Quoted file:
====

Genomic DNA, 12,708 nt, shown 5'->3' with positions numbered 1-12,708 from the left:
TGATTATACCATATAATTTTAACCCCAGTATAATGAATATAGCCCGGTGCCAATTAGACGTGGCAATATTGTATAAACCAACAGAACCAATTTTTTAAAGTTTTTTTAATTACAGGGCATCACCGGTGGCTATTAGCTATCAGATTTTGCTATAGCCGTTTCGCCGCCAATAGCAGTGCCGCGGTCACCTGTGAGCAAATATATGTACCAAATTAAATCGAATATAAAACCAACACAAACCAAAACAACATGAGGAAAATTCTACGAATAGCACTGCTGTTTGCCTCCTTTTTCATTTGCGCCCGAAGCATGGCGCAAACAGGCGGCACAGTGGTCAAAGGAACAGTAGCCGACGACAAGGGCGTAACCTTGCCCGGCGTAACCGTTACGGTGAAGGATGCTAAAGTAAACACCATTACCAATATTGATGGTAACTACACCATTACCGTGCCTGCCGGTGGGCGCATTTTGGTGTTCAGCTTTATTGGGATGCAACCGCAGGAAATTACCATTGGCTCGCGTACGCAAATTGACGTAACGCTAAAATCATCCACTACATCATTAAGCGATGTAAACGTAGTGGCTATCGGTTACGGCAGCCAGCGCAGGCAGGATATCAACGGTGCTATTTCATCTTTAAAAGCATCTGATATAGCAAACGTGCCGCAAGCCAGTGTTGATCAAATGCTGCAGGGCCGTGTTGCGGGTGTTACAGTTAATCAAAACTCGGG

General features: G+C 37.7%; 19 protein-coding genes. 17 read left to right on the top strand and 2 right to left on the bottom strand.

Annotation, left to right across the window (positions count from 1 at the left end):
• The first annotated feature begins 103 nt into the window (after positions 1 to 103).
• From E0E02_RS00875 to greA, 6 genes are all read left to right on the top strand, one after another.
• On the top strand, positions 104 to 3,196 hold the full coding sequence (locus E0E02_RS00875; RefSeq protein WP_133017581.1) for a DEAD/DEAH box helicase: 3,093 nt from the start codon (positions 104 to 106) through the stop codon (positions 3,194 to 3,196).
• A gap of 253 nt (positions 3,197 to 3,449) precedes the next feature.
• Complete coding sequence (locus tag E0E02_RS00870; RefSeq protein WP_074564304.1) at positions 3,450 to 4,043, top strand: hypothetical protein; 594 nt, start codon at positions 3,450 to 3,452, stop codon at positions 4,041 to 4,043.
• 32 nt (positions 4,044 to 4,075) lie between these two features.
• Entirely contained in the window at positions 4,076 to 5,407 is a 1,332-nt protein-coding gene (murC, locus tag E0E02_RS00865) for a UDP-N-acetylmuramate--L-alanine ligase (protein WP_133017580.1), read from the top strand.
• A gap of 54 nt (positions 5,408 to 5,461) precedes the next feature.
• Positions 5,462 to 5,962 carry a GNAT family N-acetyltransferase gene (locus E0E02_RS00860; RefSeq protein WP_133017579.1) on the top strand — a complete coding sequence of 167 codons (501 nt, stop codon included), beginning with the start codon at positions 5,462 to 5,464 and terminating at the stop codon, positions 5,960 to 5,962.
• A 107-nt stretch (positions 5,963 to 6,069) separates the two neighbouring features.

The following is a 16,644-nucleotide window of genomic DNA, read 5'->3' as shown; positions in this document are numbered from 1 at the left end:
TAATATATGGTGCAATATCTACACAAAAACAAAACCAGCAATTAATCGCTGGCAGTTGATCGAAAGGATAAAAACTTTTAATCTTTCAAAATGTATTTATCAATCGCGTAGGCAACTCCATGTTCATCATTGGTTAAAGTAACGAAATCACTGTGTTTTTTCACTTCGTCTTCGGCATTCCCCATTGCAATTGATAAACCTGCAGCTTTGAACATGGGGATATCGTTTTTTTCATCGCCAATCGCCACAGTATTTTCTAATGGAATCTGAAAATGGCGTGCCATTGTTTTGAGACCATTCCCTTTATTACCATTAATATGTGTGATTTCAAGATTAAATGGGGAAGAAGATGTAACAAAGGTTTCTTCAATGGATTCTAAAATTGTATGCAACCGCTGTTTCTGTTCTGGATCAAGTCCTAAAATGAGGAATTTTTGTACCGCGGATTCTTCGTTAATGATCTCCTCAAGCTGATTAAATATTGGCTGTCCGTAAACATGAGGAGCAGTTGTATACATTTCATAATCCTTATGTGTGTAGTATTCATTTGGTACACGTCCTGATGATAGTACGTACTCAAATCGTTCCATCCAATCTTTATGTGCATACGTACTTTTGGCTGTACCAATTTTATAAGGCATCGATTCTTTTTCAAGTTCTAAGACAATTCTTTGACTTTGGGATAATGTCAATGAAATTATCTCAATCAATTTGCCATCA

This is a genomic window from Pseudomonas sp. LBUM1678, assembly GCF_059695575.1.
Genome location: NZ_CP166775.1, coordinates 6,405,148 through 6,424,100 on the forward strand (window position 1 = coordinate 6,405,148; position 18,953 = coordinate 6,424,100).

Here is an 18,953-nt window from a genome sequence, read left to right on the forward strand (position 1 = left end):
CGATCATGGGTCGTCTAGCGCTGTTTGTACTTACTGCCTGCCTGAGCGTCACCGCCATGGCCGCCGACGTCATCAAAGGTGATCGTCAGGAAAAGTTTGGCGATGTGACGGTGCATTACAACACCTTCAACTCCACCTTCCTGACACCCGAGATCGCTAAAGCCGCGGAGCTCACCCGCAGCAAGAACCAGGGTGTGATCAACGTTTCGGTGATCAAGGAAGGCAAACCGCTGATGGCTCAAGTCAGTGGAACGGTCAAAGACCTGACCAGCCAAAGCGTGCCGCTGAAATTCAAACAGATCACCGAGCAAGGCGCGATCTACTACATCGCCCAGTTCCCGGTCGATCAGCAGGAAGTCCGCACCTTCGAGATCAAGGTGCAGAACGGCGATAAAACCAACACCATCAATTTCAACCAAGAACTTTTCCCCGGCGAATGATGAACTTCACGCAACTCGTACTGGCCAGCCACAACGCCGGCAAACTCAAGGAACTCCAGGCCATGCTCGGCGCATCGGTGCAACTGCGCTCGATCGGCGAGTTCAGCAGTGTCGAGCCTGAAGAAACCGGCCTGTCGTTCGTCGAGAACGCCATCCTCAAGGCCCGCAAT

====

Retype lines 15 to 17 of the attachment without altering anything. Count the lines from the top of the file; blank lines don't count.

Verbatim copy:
The following is a 16,644-nucleotide window of genomic DNA, read 5'->3' as shown; positions in this document are numbered from 1 at the left end:
TAATATATGGTGCAATATCTACACAAAAACAAAACCAGCAATTAATCGCTGGCAGTTGATCGAAAGGATAAAAACTTTTAATCTTTCAAAATGTATTTATCAATCGCGTAGGCAACTCCATGTTCATCATTGGTTAAAGTAACGAAATCACTGTGTTTTTTCACTTCGTCTTCGGCATTCCCCATTGCAATTGATAAACCTGCAGCTTTGAACATGGGGATATCGTTTTTTTCATCGCCAATCGCCACAGTATTTTCTAATGGAATCTGAAAATGGCGTGCCATTGTTTTGAGACCATTCCCTTTATTACCATTAATATGTGTGATTTCAAGATTAAATGGGGAAGAAGATGTAACAAAGGTTTCTTCAATGGATTCTAAAATTGTATGCAACCGCTGTTTCTGTTCTGGATCAAGTCCTAAAATGAGGAATTTTTGTACCGCGGATTCTTCGTTAATGATCTCCTCAAGCTGATTAAATATTGGCTGTCCGTAAACATGAGGAGCAGTTGTATACATTTCATAATCCTTATGTGTGTAGTATTCATTTGGTACACGTCCTGATGATAGTACGTACTCAAATCGTTCCATCCAATCTTTATGTGCATACGTACTTTTGGCTGTACCAATTTTATAAGGCATCGATTCTTTTTCAAGTTCTAAGACAATTCTTTGACTTTGGGATAATGTCAATGAAATTATCTCAATCAATTTGCCATCA

This is a genomic window from Pseudomonas sp. LBUM1678, assembly GCF_059695575.1.